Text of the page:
Virus Outbreak New Mexico

Certified Medical Assistant Shaniya Wood displays a certification card that homeless residents can use to show they are free of the coronavirus to gain access to shelters and other services, Thursday, May 7, 2020 in Gallup, N.M. More than 100 homeless people in Gallup are being housed temporarily in motel rooms and tested for the coronavirus to contain an outbreak that raced through a detox center in early April. Gallup and surrounding McKinley County are one of the worst rural hot spots for the coronavirus infections in the U.S.


Governor mandates face masks at retail stores, restaurants

SANTA FE — New Mexico Gov. Michelle Lujan Grisham is ordering workers at retail stores and restaurants to wear face coverings as a precaution against the spread of COVID-19, starting with big box stores and major grocery stores.

The requirement extends to other essential businesses starting on May 11. Lujan Grisham made the announcement in a video news conference as state health officials warned that current trends in coronavirus infections might compel the state to extend a stay-at-home order past May 15.

Human Services Secretary David Scrase said the state has not yet achieved a uniform downward trend in infections and aggregated cell phone data shows that residents are traveling more.

New Mexico health officials on May 5 updated the statewide total for confirmed infections to 4,138, with 162 deaths.

Health Secretary Kathy Kunkel announced that the state would begin systematically testing prison inmates for the first time and intended to test all guards and staff, along with 25% of inmates, by May 13.

The governor also announced that federal recovery funds will be channeled into so-called hazard pay for child care workers, with full-time workers receiving an additional $700 a month in recognition of their critical role in society.

Concerns about new infections extended to a meat packing plant in southern New Mexico, where more than 400 workers have been tested after one employee at the facility turned up positive for COVID-19.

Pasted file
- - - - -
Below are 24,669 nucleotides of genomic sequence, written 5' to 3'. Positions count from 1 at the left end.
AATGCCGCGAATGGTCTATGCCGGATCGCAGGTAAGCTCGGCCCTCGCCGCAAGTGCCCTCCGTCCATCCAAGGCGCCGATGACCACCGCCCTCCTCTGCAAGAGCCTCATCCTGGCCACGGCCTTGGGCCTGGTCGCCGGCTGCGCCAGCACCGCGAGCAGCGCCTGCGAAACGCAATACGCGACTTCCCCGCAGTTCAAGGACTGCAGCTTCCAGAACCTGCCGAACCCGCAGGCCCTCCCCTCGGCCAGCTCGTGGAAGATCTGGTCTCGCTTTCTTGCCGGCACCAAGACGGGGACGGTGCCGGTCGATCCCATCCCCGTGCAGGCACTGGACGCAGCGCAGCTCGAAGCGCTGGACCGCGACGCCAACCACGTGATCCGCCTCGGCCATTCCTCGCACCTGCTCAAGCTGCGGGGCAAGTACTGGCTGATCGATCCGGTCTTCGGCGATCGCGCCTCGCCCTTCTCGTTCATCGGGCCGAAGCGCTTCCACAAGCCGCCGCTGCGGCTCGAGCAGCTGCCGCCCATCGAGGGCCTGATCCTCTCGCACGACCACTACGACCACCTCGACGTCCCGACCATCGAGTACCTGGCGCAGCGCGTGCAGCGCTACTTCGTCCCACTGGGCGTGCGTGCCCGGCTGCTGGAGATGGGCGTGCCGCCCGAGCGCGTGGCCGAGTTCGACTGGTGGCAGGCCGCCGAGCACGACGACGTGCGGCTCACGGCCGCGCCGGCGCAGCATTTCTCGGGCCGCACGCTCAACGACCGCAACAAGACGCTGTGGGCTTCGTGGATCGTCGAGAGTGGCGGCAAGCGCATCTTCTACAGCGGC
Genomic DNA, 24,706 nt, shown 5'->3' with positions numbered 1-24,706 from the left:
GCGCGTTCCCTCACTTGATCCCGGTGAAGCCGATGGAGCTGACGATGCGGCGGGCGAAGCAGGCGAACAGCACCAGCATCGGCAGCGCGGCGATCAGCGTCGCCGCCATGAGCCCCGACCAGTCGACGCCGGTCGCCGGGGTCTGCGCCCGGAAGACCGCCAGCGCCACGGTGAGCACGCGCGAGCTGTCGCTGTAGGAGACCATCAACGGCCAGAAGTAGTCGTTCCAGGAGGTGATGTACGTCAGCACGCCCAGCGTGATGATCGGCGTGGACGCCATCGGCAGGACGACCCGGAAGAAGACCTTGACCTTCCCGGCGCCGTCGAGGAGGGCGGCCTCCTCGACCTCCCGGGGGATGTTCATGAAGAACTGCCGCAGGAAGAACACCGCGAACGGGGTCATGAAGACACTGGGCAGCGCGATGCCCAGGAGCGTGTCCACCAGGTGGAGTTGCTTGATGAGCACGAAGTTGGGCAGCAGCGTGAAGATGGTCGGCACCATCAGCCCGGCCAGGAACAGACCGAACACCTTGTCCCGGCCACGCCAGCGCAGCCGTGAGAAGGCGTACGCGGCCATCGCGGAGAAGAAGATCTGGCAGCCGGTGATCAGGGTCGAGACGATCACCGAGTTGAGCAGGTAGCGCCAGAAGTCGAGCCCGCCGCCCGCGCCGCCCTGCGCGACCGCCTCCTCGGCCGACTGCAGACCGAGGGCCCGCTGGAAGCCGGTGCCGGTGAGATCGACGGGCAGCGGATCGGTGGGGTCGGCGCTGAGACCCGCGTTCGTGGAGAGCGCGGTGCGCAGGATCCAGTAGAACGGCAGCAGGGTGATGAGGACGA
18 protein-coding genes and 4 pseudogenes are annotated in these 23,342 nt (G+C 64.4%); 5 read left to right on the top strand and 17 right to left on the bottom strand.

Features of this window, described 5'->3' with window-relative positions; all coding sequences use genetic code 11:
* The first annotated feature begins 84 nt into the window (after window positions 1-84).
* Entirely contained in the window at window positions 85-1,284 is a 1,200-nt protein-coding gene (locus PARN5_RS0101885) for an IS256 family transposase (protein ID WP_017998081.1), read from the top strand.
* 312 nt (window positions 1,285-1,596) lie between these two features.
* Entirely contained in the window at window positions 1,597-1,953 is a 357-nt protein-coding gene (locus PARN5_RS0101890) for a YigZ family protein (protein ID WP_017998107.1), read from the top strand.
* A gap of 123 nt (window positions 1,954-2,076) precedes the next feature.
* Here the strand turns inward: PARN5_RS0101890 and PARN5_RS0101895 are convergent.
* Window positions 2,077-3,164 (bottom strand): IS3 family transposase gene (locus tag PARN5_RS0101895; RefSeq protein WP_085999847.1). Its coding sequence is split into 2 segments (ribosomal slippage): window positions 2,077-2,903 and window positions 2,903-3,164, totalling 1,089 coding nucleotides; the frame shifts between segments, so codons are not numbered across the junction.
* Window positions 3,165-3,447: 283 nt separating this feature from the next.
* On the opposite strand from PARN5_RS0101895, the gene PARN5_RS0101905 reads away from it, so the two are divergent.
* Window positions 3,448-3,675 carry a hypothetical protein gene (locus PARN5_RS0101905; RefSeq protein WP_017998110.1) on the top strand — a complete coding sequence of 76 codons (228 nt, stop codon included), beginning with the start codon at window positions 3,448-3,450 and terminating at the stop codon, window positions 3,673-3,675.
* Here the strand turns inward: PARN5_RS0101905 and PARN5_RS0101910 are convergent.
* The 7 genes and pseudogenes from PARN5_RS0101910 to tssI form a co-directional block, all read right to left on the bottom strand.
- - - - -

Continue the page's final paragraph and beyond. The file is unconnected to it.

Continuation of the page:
Republican US House primary in gets personal, nasty

RIO RANCHO — A candidate in a contentious Republican U.S. House primary in southern New Mexico is calling for one of her opponents to withdraw amid an increasingly personal and nasty contest.

Oil executive Claire Chase demanded on May 4 that former state lawmaker Yvette Herrell exit the race “for the good of the Republican Party” over accusations Herrell was pushing false rumors around Chase's first marriage — charges Herrell vigorously denies.

In an interview with The Associated Press, retired U.S. Marine Jared Richardson said Herrell called last month after he announced his support for Chase on social media and told him that Chase cheated on her first husband while he was deployed in Afghanistan. But according to Chase, she met her current husband after her divorce and two years following her former husband's return from deployment.

Herrel said she called Richardson on April 8 to discuss her run for the seat in 2018 — Richardson has supported another GOP candidate — and said Richardson later called her back and accused her of spreading the Chase rumor, she said his allegation was “100% false."

And a text message exchange between a conservative provocateur cartoonist and Herrell shows that the former state lawmaker sought to make copywriting changes to a meme attacking Chase over her first marriage.

According to the text messages obtained by The AP, Herrell offered suggestions about a meme created by a local Republican, saying, "It should say gold digging, not good digging."

Herrell campaign spokesman Paul Smith confirmed that the text messages are authentic but said Herrell was just responding to Rael, who had texted her nonstop.

Herrell denied the accusations, which she called “blatant lies,” and she would not be dropping out of the race.

University of New Mexico political science professor Gabriel Sanchez said the nastiness of the GOP primary will leave the eventual winner so battered and bruised that Republicans will have a hard time going up against Democratic incumbent U.S. Rep. Xochitl Torres Small of Las Cruces in the general election.


17 Mormon temples to reopen for marriage ceremonies